Alaska News

Hiking Alaska: Hanging Valley Trail offers a peek at winter

The mud on the trail, the yellow leaves over the trail and the chilly air moving across the trail indicated that autumn still lingered in the lowlands.

So it seemed upon leaving the car and starting up South Fork Eagle River Trail. So it seemed upon crossing the bridge over the full banks of South Fork Eagle River. So it still seemed when turning off the main trail and turning up Hanging Valley Trail.

Autumn continued to linger all around on the way up the long, quiet valley. Even when turning off that trail about two-thirds of the way up and climbing steeply toward the large tarn nestled in the broad basin at above the upper right end of the valley, I still moved through an autumn landscape of green and red tundra and yellow-leaved bushes.

Following the tarn's outlet stream up the grassy slope, I soon looked out over the surprisingly wide and long tarn extending across its broad basin. A thin, silent veneer of ice lay over the tarn as I approached. But such ice often shines from autumn-chilled lakes and puddles.

Circling around the front of the tarn, I started up the slope leading to the ridge above. The slope's angle increased to the point where I held to rocks and clumps of tundra while looking down between my legs for footholds.

Not yet frozen, the ground gave way under my kicked steps as I grabbed at clumps of graying grass and rocks to pull myself upward. As the ridge rounded upward, I could once again stand upright. Then I climbed into the snow.

It suddenly began to feel like winter.


A foot-stopping wind gusted over the ridge as I reached the 4,641-foot summit overlooking the west end of the tarn. Above the tarn's far side loomed the higher continuation of the ridge. Precipitous gullies and open faces looked like they had already spent more than a few weeks in winter's weather.

Turning away from that cold and forbidding end of the ridge, I started down the opposite way.

The ridge proved harder than I had imagined. Knife-edged in spots with hard-packed snow draping the slopes, I spent a few careful moments kicking steps through the crust with the heels of my running shoes around two or three short spires that crowned the ridge. Far below, at the bottom of long runouts, lay the autumn landscape of the South Fork Eagle River valley.

Before long the ridge widened enough to make the going more leisurely. The snow became less firm and more sporadic. Then I came up relatively fresh footprints in the patches of snow draping the ridge. I found a faint trail leading down the last of the ridge. Maybe more people climbed this end of the ridge than I thought, or maybe two people happened to climb the same seldom-frequented ridge on the same day.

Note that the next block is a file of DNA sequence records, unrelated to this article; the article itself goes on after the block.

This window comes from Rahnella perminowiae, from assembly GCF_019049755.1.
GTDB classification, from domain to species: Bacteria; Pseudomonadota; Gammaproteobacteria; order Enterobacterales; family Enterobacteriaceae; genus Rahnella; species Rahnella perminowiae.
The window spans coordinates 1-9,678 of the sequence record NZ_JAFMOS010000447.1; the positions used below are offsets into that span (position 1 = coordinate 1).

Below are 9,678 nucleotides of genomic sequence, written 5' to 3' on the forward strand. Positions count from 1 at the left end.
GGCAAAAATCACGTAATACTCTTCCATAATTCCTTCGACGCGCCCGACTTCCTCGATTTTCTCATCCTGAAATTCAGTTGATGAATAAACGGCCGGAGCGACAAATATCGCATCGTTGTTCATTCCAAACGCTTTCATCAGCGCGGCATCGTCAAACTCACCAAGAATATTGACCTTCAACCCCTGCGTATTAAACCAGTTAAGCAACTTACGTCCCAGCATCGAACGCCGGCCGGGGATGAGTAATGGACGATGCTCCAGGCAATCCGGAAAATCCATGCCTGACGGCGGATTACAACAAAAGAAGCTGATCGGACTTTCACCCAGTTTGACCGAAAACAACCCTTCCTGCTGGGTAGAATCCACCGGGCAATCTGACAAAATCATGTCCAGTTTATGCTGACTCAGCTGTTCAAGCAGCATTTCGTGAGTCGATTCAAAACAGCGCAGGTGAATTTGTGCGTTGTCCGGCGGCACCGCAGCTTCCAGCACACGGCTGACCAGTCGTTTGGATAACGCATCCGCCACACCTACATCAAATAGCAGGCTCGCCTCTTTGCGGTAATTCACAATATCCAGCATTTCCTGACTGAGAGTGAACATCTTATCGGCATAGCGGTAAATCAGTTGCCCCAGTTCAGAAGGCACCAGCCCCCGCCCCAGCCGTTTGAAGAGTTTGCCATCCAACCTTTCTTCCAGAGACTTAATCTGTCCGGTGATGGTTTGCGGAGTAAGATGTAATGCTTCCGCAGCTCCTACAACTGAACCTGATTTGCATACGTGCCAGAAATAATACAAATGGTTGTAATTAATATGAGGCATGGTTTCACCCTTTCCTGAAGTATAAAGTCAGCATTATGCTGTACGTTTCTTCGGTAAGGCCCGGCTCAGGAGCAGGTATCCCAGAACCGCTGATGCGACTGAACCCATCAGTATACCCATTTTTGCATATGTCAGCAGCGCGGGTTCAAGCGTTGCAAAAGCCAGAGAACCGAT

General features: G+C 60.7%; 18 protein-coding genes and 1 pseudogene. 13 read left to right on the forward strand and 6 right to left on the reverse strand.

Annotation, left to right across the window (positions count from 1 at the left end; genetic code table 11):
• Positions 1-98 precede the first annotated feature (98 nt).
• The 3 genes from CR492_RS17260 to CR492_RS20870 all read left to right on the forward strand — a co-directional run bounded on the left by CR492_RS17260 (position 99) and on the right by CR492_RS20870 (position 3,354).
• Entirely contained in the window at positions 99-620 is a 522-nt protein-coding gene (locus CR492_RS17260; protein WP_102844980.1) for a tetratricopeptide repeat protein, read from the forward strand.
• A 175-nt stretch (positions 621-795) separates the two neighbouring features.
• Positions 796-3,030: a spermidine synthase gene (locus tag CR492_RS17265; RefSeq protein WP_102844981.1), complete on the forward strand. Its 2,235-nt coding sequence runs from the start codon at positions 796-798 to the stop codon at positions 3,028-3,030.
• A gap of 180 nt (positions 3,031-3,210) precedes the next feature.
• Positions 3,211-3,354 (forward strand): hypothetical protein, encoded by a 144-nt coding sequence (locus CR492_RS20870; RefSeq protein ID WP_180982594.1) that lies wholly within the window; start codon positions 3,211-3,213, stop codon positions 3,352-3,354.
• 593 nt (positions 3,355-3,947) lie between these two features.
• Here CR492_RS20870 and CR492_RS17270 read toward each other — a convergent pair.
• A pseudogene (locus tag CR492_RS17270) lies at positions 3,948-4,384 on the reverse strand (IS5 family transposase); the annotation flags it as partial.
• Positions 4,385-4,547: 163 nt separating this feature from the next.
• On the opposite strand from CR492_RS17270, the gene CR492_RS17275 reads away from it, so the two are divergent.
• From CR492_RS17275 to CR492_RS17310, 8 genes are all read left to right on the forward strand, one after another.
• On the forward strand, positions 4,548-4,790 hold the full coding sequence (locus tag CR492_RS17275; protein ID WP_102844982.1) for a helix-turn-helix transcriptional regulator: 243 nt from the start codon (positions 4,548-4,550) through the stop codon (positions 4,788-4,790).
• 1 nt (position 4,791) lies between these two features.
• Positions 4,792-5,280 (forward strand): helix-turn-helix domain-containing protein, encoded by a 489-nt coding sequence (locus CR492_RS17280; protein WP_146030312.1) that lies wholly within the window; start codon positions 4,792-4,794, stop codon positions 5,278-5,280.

No wind blew and the silence enveloped the ridgetop as I picked my way down the lower backbone of the ridge. Only the sound of my rustling windbreaker and my feet creaking in the snow or pattering against the rocks disturbed the solitude.

As I descended the end of the ridge, the sound of running water rose to greet me. The creek emptying out of Hanging Valley on my right and South Fork Eagle River on my left let me know I had returned to autumn.

Twenty minutes later, after bushwhacking across the mouth of the valley, I turned onto Hanging Valley Trail. Ten minutes, later I turned on South Fork Eagle River Trail. The colors of autumn -- olive, amber, maroon and silver -- once again surrounded me.

Far up-valley, though, the snow-laden heights of Cantata, Triangle and Calliope peaks served as harbingers of the season to come. Hesitant now, the winter in those heights would eventually begin moving down the valley. Maybe it would begin the next day, maybe next week, maybe even next month.

It would begin, though. Then this autumn, like all the autumns of yesteryear, would come to pass under the muffling snows of winter.

How to get there

South Fork Eagle River Trail begins at a parking lot in the Hiland Road subdivision of Eagle River. Take the Eagle River Loop Road/Hiland Road exit on the Glenn Highway and at the end of the exit ramp, turn right onto Eagle River Loop Road. In less than 100 yards turn right again at the traffic light on Hiland Road. Follow Hiland Road as it winds upward seven miles to the spot where, approximately 1.5 miles after it dips down into a deep trough to cross the South Fork Eagle River, it passes a sign giving directions to the trailhead. Just after the sign, turn right onto South Creek Road. Follow this road as it descends and re-crosses the river. Just beyond the river, turn right onto the appropriately named West River Drive and follow this road to the parking area located 100 feet up on the left. The trail begins at the back left corner of the parking area.

Hanging Valley Trail diverges from South Fork Eagle River Trail about half a mile past the bridge over South Fork Eagle River. There, where the main trail turns right to continue up valley, unmarked Hanging Valley Trail turns left and climbs the slope leading into the hanging valley above. Once over the crest of the slope it continues straight up that valley to a tarn at its uppermost end. The tarn mentioned in the article lies in a yet higher hanging valley that one can reach by following the first major stream approximately two-thirds of the way up valley and following that upward.


Daily News correspondent

Shawn Lyons

Avid Anchorage hiker and musician Shawn Lyons is the author of a series of book about hiking in Southcentral Alaska.